Let me show you how much I adore the great state of Tennessee.
Last weekend I was introduced to a gem usually foregone by most tourists.
My husband’s grandmother owns a lake house perched in the Appalachians, nestled between the “cities” of Madisonville (population 4,636) and Tellico Plains (population 941).
Blake and I arrived by airplane into Knoxville, rented a car, and began the trek an hour southwest to Grandma’s lodge. (Meanwhile we enjoyed the cooler, drier air compared to our native, suffocating Florida heat.)
I was stricken by the rolling hills leading to the mountains. Nearly every road (except for major highways) resembled the following photo I snapped:
After Grandma and her husband Hank warmly welcomed us into their home, we were provided with a savory, simmering meal of shrimp scampi.
By the way, the view from Grandma’s isn’t too shabby, either.
On Saturday, Blake and I enjoyed a lovely breakfast along the lake (fluffy pancakes prepared by Chef Grandma), then we headed out to Tellico Plains to experience a Tennessee cuisine favorite, a loaded foot-long hot dog.
I was pleasantly surprised to discover the majesty of a hot dog when it is topped with chili, coleslaw, and mustard. I normally don’t care for all of these items separately, and I sampled it to appease my husband. Good call, Blake.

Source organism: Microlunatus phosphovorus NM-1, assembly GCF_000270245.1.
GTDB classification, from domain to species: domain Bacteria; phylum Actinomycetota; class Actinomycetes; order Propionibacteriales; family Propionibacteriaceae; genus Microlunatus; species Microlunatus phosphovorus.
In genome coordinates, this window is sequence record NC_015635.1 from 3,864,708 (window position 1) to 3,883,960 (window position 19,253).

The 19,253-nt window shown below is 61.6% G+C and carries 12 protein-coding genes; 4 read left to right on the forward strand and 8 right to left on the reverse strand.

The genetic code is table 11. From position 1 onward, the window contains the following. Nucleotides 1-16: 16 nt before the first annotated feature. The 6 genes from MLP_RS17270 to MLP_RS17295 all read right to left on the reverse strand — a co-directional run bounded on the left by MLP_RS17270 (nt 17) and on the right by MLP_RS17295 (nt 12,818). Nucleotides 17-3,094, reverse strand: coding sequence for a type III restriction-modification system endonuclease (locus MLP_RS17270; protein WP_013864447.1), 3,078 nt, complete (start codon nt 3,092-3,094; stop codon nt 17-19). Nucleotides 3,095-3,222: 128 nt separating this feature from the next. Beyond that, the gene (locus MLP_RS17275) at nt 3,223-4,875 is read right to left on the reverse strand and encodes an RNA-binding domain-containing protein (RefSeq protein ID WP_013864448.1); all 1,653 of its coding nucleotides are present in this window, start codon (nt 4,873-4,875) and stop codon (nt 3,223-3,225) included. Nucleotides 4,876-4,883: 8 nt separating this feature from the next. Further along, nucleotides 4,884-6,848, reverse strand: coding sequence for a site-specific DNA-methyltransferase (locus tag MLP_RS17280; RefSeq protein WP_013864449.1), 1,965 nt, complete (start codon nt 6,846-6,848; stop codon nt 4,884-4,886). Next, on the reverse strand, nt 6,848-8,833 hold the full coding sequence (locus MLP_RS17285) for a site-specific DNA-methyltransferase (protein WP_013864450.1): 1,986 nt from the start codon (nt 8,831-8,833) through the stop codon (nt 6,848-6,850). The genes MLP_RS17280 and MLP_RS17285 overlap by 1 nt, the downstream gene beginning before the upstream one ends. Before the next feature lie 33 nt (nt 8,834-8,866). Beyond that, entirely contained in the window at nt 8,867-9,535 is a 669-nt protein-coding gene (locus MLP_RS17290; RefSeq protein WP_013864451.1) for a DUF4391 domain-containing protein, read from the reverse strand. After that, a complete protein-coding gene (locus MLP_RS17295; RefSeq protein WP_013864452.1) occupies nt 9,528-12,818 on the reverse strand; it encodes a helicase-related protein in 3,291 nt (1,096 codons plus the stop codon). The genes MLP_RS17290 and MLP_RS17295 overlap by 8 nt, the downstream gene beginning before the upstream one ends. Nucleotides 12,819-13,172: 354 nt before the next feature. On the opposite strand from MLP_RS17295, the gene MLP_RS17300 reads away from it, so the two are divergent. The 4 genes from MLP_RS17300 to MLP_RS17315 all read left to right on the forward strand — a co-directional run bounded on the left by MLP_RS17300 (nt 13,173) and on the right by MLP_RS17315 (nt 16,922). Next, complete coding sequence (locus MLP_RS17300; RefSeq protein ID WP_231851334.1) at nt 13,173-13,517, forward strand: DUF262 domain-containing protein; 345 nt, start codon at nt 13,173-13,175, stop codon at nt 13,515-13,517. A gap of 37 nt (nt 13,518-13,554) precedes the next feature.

Ma’am, I’ll take another.
After lunch we took a dip in the Bald River Falls. Wading through the freezing waters along the breathtaking site was my personal favorite part of the trip. Oh, and it’s absolutely free of charge.
After the Falls, we took an impromptu trip through Confederate-era Coker Creek and a dirt road to the sylvan North Carolina border.
On Sunday we were called to Catholic Mass at a cozy and brilliant church, St. Joseph the Worker in Madisonville. The priest was hilarious and the congregation boisterously canted along with all of the hymns.
After Mass, we ventured to the Craighead Caverns, an underground hideaway used by Cherokee natives as a meeting place. The caves were later re-discovered by European Americans in the 1820s. The caverns also boast the second-largest underground lake in the world, dubbed the “Lost Sea.”
Later that night, after an apple pork tenderloin dinner prepared by Grandma, we joined friends at the peak of the mountain for a delicious view of the Appalachians. About a dozen hummingbirds were also gathering at the feeders.
Monday morning we headed home to Florida!
The weekend was a grand adventure. I simply cannot wait to return and explore the historical sites from the Civil War and prohibition. If you have any places for me to add to my next trip, drop a comment!
Until next time, Volunteers!